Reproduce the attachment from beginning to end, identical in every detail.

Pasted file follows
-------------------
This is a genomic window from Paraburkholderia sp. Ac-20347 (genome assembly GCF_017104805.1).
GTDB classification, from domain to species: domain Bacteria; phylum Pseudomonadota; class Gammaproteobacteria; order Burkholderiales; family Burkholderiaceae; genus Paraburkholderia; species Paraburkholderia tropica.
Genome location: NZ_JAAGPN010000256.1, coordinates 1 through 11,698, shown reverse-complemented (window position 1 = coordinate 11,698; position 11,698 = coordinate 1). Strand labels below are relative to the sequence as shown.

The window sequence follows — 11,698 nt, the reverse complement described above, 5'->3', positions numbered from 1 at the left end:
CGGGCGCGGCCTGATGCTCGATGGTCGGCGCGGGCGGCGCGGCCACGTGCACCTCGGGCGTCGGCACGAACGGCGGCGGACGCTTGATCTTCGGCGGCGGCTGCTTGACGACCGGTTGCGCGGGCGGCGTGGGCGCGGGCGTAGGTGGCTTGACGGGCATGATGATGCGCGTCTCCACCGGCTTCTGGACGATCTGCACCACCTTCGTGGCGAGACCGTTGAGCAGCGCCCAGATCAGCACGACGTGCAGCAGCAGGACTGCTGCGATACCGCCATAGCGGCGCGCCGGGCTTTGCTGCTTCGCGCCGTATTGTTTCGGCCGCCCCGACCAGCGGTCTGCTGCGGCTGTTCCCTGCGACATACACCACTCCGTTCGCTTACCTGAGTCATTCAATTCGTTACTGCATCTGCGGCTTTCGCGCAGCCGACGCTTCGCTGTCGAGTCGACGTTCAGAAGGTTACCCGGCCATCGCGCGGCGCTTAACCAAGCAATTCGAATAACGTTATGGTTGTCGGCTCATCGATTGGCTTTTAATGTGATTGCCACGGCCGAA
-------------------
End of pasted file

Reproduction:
This is a genomic window from Paraburkholderia sp. Ac-20347 (genome assembly GCF_017104805.1).
GTDB classification, from domain to species: domain Bacteria; phylum Pseudomonadota; class Gammaproteobacteria; order Burkholderiales; family Burkholderiaceae; genus Paraburkholderia; species Paraburkholderia tropica.
Genome location: NZ_JAAGPN010000256.1, coordinates 1 through 11,698, shown reverse-complemented (window position 1 = coordinate 11,698; position 11,698 = coordinate 1). Strand labels below are relative to the sequence as shown.

The window sequence follows — 11,698 nt, the reverse complement described above, 5'->3', positions numbered from 1 at the left end:
CGGGCGCGGCCTGATGCTCGATGGTCGGCGCGGGCGGCGCGGCCACGTGCACCTCGGGCGTCGGCACGAACGGCGGCGGACGCTTGATCTTCGGCGGCGGCTGCTTGACGACCGGTTGCGCGGGCGGCGTGGGCGCGGGCGTAGGTGGCTTGACGGGCATGATGATGCGCGTCTCCACCGGCTTCTGGACGATCTGCACCACCTTCGTGGCGAGACCGTTGAGCAGCGCCCAGATCAGCACGACGTGCAGCAGCAGGACTGCTGCGATACCGCCATAGCGGCGCGCCGGGCTTTGCTGCTTCGCGCCGTATTGTTTCGGCCGCCCCGACCAGCGGTCTGCTGCGGCTGTTCCCTGCGACATACACCACTCCGTTCGCTTACCTGAGTCATTCAATTCGTTACTGCATCTGCGGCTTTCGCGCAGCCGACGCTTCGCTGTCGAGTCGACGTTCAGAAGGTTACCCGGCCATCGCGCGGCGCTTAACCAAGCAATTCGAATAACGTTATGGTTGTCGGCTCATCGATTGGCTTTTAATGTGATTGCCACGGCCGAA